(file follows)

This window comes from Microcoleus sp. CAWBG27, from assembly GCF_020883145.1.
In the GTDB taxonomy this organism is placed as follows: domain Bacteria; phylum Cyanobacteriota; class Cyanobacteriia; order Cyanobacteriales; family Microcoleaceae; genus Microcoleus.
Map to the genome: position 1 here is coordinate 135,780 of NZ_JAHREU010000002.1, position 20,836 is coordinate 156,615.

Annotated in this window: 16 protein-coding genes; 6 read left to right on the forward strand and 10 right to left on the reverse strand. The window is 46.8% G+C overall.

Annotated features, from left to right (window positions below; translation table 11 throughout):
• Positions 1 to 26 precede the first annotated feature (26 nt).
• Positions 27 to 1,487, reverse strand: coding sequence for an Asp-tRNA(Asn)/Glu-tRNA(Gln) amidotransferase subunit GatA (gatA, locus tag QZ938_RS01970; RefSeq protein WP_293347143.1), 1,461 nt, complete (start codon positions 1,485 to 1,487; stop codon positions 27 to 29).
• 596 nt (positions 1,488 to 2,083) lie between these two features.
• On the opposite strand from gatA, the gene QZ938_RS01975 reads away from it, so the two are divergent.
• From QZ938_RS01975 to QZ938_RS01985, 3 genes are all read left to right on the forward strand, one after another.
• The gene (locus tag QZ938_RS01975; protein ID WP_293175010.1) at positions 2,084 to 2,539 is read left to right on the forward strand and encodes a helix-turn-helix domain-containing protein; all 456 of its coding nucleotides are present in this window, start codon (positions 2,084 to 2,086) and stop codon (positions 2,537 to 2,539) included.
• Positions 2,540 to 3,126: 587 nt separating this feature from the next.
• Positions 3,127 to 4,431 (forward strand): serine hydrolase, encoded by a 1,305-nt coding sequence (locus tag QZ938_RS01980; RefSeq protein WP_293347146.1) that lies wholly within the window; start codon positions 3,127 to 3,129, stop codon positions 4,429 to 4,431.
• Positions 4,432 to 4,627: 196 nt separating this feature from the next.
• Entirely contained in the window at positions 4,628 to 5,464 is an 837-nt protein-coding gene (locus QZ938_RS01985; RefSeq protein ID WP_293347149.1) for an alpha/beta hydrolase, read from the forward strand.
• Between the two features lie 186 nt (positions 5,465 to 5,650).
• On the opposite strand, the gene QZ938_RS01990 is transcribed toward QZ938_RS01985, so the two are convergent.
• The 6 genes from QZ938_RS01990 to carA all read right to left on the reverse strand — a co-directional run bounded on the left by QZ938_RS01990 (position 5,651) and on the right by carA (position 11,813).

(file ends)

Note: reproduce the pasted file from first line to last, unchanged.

This window comes from Microcoleus sp. CAWBG27, from assembly GCF_020883145.1.
In the GTDB taxonomy this organism is placed as follows: domain Bacteria; phylum Cyanobacteriota; class Cyanobacteriia; order Cyanobacteriales; family Microcoleaceae; genus Microcoleus.
Map to the genome: position 1 here is coordinate 135,780 of NZ_JAHREU010000002.1, position 20,836 is coordinate 156,615.

Annotated in this window: 16 protein-coding genes; 6 read left to right on the forward strand and 10 right to left on the reverse strand. The window is 46.8% G+C overall.

Annotated features, from left to right (window positions below; translation table 11 throughout):
• Positions 1 to 26 precede the first annotated feature (26 nt).
• Positions 27 to 1,487, reverse strand: coding sequence for an Asp-tRNA(Asn)/Glu-tRNA(Gln) amidotransferase subunit GatA (gatA, locus tag QZ938_RS01970; RefSeq protein WP_293347143.1), 1,461 nt, complete (start codon positions 1,485 to 1,487; stop codon positions 27 to 29).
• 596 nt (positions 1,488 to 2,083) lie between these two features.
• On the opposite strand from gatA, the gene QZ938_RS01975 reads away from it, so the two are divergent.
• From QZ938_RS01975 to QZ938_RS01985, 3 genes are all read left to right on the forward strand, one after another.
• The gene (locus tag QZ938_RS01975; protein ID WP_293175010.1) at positions 2,084 to 2,539 is read left to right on the forward strand and encodes a helix-turn-helix domain-containing protein; all 456 of its coding nucleotides are present in this window, start codon (positions 2,084 to 2,086) and stop codon (positions 2,537 to 2,539) included.
• Positions 2,540 to 3,126: 587 nt separating this feature from the next.
• Positions 3,127 to 4,431 (forward strand): serine hydrolase, encoded by a 1,305-nt coding sequence (locus tag QZ938_RS01980; RefSeq protein WP_293347146.1) that lies wholly within the window; start codon positions 3,127 to 3,129, stop codon positions 4,429 to 4,431.
• Positions 4,432 to 4,627: 196 nt separating this feature from the next.
• Entirely contained in the window at positions 4,628 to 5,464 is an 837-nt protein-coding gene (locus QZ938_RS01985; RefSeq protein ID WP_293347149.1) for an alpha/beta hydrolase, read from the forward strand.
• Between the two features lie 186 nt (positions 5,465 to 5,650).
• On the opposite strand, the gene QZ938_RS01990 is transcribed toward QZ938_RS01985, so the two are convergent.
• The 6 genes from QZ938_RS01990 to carA all read right to left on the reverse strand — a co-directional run bounded on the left by QZ938_RS01990 (position 5,651) and on the right by carA (position 11,813).